We seem to have forgotten why we are in business and how we are supposed to use money. What’s the relationship between the two and what does that mean for our lives?
Here’s the thing about being in business: you never want to look unprofessional. If you don’t think you’re in business, look around you. Do you have a job? You’re in business. Does someone give you money in exchange for goods and services? You’re in business.
There is a level of service expected in business and it is called “professionalism”. If you are looking unprofessional, you present the opposite of the level of service expected.
One of the ways I get around this problem is with a todo list. You know those moments when you’re working and you think: “I’ll just check Facebook or Twitter,”? Those are moments when your mind is wandering and wants something else to do. Chances are you have something else to do. If you aim to be professional, you bloody better have something else to do.
A while ago I asked my personal trainer (PT) if I should ask my friend to get in touch. We trained together a couple of times and my friend had very quickly fallen off the self-improvement wagon. PT told me not to. The theory being that if he wants to become fitter my friend will take the steps required and contact PT himself.
If there is any sense that PT is chasing my friend the dynamic of professional service provider and client shifts. No longer a professional relationship, PT is doing my friend a favour by checking up on him. The relationship is then dependant on a whole different set of emotions. Instead of my friend wanting to improve, and PT is in the improvement business, it becomes a game of guilt. My friend feels guilty because he hasn’t sought his own improvement and that becomes his soul motivation for turning up to training.
That scenario reminds me of dentists and mechanics. How often have we put off going to the dentist or the mechanic because we haven’t taken care of our teeth or cars in the way they told us to? How many times have you had your dentist tut-tut or actually scold you while in the chair. They might think they’re doing it in a friendly way and they’re definitely doing it with your best interests in mind, but that tiny action infantalises rather than empowering.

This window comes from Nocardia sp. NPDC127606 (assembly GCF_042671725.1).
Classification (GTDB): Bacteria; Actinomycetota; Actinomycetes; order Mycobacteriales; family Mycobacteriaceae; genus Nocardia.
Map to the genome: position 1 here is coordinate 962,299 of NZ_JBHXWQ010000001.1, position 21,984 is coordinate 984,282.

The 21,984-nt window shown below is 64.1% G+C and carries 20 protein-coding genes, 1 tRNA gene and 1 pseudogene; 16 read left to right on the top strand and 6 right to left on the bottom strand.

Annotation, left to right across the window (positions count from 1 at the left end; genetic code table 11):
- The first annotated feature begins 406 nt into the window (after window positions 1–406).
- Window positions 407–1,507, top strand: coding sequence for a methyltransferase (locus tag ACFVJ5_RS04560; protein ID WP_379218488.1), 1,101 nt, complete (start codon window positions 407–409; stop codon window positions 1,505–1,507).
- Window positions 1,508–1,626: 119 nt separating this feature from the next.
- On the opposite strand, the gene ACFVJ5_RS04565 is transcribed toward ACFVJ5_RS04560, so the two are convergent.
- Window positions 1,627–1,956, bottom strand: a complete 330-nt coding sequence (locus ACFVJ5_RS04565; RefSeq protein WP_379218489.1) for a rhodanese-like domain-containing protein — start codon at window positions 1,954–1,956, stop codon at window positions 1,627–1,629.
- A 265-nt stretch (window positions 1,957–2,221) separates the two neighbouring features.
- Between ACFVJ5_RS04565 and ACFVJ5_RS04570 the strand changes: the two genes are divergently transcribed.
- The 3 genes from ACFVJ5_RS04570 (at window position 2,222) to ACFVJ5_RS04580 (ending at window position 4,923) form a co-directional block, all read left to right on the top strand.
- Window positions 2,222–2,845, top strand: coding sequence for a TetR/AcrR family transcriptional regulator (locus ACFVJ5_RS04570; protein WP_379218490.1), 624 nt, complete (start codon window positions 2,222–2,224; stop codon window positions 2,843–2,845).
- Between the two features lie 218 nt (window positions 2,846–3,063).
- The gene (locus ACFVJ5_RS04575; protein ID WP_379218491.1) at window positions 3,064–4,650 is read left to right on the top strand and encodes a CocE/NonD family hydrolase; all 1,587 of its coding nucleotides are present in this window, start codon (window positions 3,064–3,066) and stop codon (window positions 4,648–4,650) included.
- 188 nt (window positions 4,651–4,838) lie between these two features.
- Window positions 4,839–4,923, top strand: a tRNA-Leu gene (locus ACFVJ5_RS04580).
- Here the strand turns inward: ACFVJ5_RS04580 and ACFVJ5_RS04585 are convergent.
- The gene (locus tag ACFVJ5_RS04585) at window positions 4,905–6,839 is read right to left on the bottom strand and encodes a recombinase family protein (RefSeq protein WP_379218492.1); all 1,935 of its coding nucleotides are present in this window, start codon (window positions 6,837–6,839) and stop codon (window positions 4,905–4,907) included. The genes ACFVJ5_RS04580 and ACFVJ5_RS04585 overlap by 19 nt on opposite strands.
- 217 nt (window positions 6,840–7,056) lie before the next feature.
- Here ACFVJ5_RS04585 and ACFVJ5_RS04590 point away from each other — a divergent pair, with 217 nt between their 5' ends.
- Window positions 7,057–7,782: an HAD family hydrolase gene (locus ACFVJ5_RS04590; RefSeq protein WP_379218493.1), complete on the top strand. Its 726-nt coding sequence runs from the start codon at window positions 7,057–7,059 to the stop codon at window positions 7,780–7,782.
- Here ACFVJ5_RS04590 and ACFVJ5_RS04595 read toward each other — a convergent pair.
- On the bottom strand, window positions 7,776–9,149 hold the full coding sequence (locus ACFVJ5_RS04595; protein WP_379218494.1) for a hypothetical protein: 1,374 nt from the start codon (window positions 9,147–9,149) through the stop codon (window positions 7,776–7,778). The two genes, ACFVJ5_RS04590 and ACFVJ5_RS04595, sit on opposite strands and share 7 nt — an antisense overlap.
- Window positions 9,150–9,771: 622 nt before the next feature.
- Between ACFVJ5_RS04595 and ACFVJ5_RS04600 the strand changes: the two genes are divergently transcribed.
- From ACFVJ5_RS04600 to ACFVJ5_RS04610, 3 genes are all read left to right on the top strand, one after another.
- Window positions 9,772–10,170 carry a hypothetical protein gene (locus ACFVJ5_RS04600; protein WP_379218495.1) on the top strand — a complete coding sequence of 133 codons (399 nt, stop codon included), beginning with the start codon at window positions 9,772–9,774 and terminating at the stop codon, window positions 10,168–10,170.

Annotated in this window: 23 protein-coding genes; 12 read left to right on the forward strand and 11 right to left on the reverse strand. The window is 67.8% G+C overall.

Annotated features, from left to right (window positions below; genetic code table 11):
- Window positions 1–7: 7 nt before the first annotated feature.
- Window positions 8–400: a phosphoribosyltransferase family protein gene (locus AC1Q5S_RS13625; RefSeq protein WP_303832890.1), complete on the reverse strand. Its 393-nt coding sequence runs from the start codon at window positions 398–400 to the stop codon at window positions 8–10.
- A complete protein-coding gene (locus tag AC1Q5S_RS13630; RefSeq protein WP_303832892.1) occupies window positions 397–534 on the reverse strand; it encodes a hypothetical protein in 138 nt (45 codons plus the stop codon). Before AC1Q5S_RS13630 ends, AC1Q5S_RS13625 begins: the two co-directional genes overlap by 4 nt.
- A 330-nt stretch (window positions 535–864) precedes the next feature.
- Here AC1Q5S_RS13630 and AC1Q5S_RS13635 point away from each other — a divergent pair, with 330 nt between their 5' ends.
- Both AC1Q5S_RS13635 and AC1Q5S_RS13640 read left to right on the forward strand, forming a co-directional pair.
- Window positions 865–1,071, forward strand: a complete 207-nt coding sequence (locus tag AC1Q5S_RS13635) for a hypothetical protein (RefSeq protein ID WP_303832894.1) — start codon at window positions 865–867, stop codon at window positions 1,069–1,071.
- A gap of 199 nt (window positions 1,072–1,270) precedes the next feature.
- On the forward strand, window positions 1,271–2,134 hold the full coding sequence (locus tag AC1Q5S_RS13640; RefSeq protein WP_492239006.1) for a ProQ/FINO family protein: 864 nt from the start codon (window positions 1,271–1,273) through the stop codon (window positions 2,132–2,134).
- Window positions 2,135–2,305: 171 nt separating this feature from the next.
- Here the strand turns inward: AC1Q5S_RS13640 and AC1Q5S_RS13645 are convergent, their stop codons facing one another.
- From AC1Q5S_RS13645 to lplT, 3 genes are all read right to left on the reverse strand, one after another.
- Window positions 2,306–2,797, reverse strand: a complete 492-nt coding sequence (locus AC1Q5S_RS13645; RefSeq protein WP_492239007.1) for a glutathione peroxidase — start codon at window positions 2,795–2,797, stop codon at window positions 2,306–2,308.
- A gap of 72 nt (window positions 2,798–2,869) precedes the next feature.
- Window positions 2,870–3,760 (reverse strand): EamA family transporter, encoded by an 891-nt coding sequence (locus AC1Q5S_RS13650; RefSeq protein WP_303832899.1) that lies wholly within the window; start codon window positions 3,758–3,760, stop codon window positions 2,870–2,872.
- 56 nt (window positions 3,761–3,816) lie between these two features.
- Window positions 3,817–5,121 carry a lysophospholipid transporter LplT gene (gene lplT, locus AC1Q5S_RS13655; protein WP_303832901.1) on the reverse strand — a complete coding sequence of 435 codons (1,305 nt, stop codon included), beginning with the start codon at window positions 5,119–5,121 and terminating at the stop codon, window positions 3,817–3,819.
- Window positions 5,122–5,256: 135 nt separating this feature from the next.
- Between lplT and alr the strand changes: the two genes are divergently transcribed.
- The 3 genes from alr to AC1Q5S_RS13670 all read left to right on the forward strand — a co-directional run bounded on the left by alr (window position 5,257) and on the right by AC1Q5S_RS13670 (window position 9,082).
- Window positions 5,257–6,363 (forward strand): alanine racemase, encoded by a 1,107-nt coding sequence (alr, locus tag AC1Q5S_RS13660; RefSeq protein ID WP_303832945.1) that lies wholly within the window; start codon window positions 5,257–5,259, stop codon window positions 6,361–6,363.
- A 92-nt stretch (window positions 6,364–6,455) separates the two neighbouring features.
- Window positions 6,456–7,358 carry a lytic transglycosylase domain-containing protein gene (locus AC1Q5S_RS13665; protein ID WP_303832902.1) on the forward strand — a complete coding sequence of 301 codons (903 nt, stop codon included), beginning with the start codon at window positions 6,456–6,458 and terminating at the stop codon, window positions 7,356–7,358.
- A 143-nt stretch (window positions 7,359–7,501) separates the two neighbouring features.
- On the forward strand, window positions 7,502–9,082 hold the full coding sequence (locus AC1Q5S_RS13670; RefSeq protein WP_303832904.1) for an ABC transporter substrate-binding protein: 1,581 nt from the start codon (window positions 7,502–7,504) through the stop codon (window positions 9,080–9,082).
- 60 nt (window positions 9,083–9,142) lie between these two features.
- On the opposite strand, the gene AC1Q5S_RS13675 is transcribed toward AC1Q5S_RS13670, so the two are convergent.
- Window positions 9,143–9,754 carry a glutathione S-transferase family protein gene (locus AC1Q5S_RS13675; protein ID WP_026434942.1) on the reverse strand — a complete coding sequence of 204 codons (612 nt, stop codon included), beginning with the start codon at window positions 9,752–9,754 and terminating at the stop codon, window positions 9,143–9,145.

Guilt does not lead to responsibility. Responsibility comes from a desire for self-control and self-improvement. As such we can’t be responsible for other people. When they want the help they’ll seek it. If they are only doing damage to themselves there is nothing we can do to protect them.
I’ve been thinking about this a lot recently because I find myself in a similar position. One of the things I do is help people improve their work/life balance and achieve their goals by helping them understand what’s important and then look at what tools they have at their disposal to help achieve those goals.
In work like this, I sometimes receive partial payment up-front. I put in a lot of introductory work and research to tailor sessions for particular clients and I’ve found that they aren’t always willing to put in their own work. If I don’t get some payment up-front I end up losing out on the deal.
The desire to chase clients, to encourage them to do their homework and contact me to organise a session is strong. It feels like bad customer service to just ignore them until they get in touch. After all, I’m holding onto their money.
Chasing them is not going to help them improve themselves. Efficient work practices and personal fitness are both about taking responsibility for one’s actions. There are penalties we face for not taking that responsibility: bad work/life balance; poor health; increased ongoing car costs; loss of teeth.
Providing a professional service is not doing someone a favour. It is maintaining a business relationship with remuneration for work. The money has been paid up to a point and the services should stop at that point. If there is more take than give in any direction, one party is being screwed and nobody wants to be in that situation.